Please use this identifier to cite or link to this item: http://buratest.brunel.ac.uk/handle/2438/9564
Title: In the name of the father: Manliness, control and social salvation in the works of George MacDonald
Authors: Neophytou, Jenny
Advisors: Smith, P
Moran, M
Cox, J
Gaston, S
Keywords: George MacDonald;Christian socialism;Social reform;Gender theory;Victorian literature and culture
Issue Date: 2014
Abstract: This thesis considers the representation of manly identity in the works of George MacDonald, and the way in which that identity is formed in relation to shifting power networks and contemporary social discourses. I argue that the environment of technological and societal change experienced in the mid-Victorian era (in the wake of industrialisation, urbanisation, changes in suffrage and war) led to a cultural need to re-align social, political, physical and economic power within a framework of male moral strength. Taking his lead from Thomas Carlyle and German transcendentalism, MacDonald promoted a paternalist ‗ideal‘ of manliness that articulated a synthesis of moral and physical power, yet which also served to promote a paradigm of domestic authority within diverse areas of male interaction. The dual purposes of this ideal were the defence of national identity (the purview of what I term the ‗Soldier body‘), and the enforcement of a paternalist authority hierarchy that is swiftly subsumed within a hierarchy of social status. As a result, we see the growth of close inter-relationships between the representation of manly identity and the language of class, heavily influenced by Christian socialist narratives of individual development through social education and quiescence. Moreover, we begin to witness disturbing scenes of violence and control, as aspects of MacDonald‘s culture defy confinement within his model of patriarchal domestic authority.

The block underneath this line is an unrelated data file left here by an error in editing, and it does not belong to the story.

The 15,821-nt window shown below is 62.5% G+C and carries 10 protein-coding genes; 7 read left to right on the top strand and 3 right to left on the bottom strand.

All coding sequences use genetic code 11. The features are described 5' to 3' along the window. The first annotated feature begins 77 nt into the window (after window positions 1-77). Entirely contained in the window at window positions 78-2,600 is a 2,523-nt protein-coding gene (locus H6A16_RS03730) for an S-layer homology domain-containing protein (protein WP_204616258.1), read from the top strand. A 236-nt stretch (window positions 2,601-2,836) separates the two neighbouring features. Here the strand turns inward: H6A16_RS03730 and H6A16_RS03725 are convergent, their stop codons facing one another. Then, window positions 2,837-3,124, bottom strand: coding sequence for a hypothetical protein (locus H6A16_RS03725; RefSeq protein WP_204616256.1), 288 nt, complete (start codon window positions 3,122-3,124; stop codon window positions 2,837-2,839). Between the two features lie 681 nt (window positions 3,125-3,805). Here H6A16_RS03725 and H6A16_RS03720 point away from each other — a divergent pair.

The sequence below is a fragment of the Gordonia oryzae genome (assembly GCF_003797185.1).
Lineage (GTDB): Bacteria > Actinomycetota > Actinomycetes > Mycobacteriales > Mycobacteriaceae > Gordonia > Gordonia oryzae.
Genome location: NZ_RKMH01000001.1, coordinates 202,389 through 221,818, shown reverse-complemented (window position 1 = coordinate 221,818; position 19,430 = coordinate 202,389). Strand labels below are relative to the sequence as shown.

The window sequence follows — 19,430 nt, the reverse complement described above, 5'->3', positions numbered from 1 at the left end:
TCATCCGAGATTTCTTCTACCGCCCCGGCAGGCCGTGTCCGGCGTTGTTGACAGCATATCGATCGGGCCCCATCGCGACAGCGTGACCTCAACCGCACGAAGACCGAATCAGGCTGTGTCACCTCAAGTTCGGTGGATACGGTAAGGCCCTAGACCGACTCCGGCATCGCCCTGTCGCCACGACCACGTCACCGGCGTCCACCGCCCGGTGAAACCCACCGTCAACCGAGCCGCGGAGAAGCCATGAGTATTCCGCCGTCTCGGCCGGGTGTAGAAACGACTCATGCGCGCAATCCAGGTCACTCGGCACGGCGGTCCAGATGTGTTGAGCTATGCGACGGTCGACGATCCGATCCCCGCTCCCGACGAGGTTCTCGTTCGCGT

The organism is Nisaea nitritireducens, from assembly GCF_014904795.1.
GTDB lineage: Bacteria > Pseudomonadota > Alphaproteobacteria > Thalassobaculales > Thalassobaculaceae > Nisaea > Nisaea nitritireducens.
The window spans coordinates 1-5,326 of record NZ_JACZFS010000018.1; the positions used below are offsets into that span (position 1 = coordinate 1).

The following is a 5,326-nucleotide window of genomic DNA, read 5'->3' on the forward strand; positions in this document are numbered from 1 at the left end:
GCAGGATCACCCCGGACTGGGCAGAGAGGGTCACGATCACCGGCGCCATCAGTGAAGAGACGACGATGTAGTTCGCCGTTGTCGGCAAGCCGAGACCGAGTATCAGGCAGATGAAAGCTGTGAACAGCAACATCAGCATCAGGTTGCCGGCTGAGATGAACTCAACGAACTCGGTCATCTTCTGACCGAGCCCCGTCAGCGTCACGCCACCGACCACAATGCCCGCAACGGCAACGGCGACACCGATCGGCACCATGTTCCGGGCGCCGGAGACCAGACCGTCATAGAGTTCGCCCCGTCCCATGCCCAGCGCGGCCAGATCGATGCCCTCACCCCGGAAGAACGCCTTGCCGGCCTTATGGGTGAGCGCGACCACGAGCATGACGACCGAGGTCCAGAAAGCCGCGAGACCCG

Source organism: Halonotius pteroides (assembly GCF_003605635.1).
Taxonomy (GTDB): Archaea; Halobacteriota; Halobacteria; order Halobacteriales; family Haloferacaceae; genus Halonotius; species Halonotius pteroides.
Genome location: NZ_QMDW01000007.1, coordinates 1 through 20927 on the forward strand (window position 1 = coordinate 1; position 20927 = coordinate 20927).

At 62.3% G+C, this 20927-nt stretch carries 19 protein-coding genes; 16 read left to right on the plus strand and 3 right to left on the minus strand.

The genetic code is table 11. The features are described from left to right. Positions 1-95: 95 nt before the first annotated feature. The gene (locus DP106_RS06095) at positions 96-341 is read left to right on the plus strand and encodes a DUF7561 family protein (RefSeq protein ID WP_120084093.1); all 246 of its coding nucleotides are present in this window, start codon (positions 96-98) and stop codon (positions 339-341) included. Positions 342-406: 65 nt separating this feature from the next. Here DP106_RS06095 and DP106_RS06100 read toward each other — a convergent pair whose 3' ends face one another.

Description: This thesis was submitted for the degree of Doctor of Philosophy and awarded by Brunel University London.
URI: http://bura.brunel.ac.uk/handle/2438/9564
Appears in Collections:English and Creative Writing
Dept of Arts and Humanities Theses

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